Film Review: Ibor

 
 

Another animated comedy has hit our cinema screens in the shape of Igor, and the formula isn’t improving with age. You know that you are in trouble when a poster for a PG film has to include the phonetic spelling of the title. Apparently pronouncing Igor (eee-gor) is beyond those of the iPod generation’s capability, and the film makers continue to underestimate their audience’s intelligence throughout the film.

Igor is the latest retelling of Mary Shelly’s classic novel Frankenstein, now set in the kingdom of Malaria. Igor is the stereotypical hunchback-assistant who dreams of one day rising above it all and becoming an evil scientist.

It is not quite the feel good Disney mould that movie goers are used to. Igor follows a warped series of events including the invention of Eva, the monster who accidentally gets brainwashed into being an actress, an evil science fair that could make or break Igor’s dream and the scheming ways of a fraudulent scientist intent on stealing Igor’s creation.

Taking an excellent, once original concept and turning it into mush for the masses seems to have been too easy for the script writers.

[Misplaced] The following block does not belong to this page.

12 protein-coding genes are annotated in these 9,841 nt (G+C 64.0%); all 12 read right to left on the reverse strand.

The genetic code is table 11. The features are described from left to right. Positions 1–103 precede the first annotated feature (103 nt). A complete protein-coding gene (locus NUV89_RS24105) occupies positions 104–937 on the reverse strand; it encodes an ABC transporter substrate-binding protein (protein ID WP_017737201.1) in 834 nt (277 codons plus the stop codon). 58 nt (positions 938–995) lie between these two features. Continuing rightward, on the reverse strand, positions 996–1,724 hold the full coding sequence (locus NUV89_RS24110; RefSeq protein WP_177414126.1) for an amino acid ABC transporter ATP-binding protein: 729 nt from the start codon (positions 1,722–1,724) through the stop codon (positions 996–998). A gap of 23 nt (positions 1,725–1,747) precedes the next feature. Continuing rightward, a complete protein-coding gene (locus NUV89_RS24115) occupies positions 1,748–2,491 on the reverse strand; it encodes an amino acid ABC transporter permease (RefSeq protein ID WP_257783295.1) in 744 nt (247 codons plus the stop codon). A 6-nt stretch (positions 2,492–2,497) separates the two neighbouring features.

Though not your typical rags-to-riches story, Igor fails to bring any form of sincerity that could have made it an instant hit.

This is hardly surprising when all of its supposedly unique attributes have been done before, and to better effect. The Hallowe’en theme has already been executed in The Nightmare Before Christmas, which was not only engaging and fresh in its storytelling, it also transcended the targeted audience and become a cult-classic among students.

The predictable storyline that follows every fairy tale stipulation fails to bring with it any laughter. Obvious gags like characters falling from great heights have been used countless times before and do nothing to increase a viewer’s enjoyment of the film.

It is not a complete failure however, as moments of genuine comedy are to be found in the form of rabbit sidekick Scamper, voiced by FilmSteve Buscemi. This creation of Igor’s crass sarcastic comments such as “like I haven’t gnawed my own ankles off before!” and manages to break up the monotony of predictable events that unfold.

The most humorous highlight of the film is the ending, where several blind orphans sing ‘I Can See Clearly Now’. But even at its best, Igor can only claim a few chuckles from its audience.

All in all, Igor plays it too safe when it could be creating memorable scenes of hilarity, believing that its audience has the mental ability of the Frankenstein monster. Although it is voiced by a great cast, mistakes such as killing off John Cleese’s character after ten minutes show that this film will never rise to the heights of previous animations.

Rating: 1/5

Reidin Vaughan

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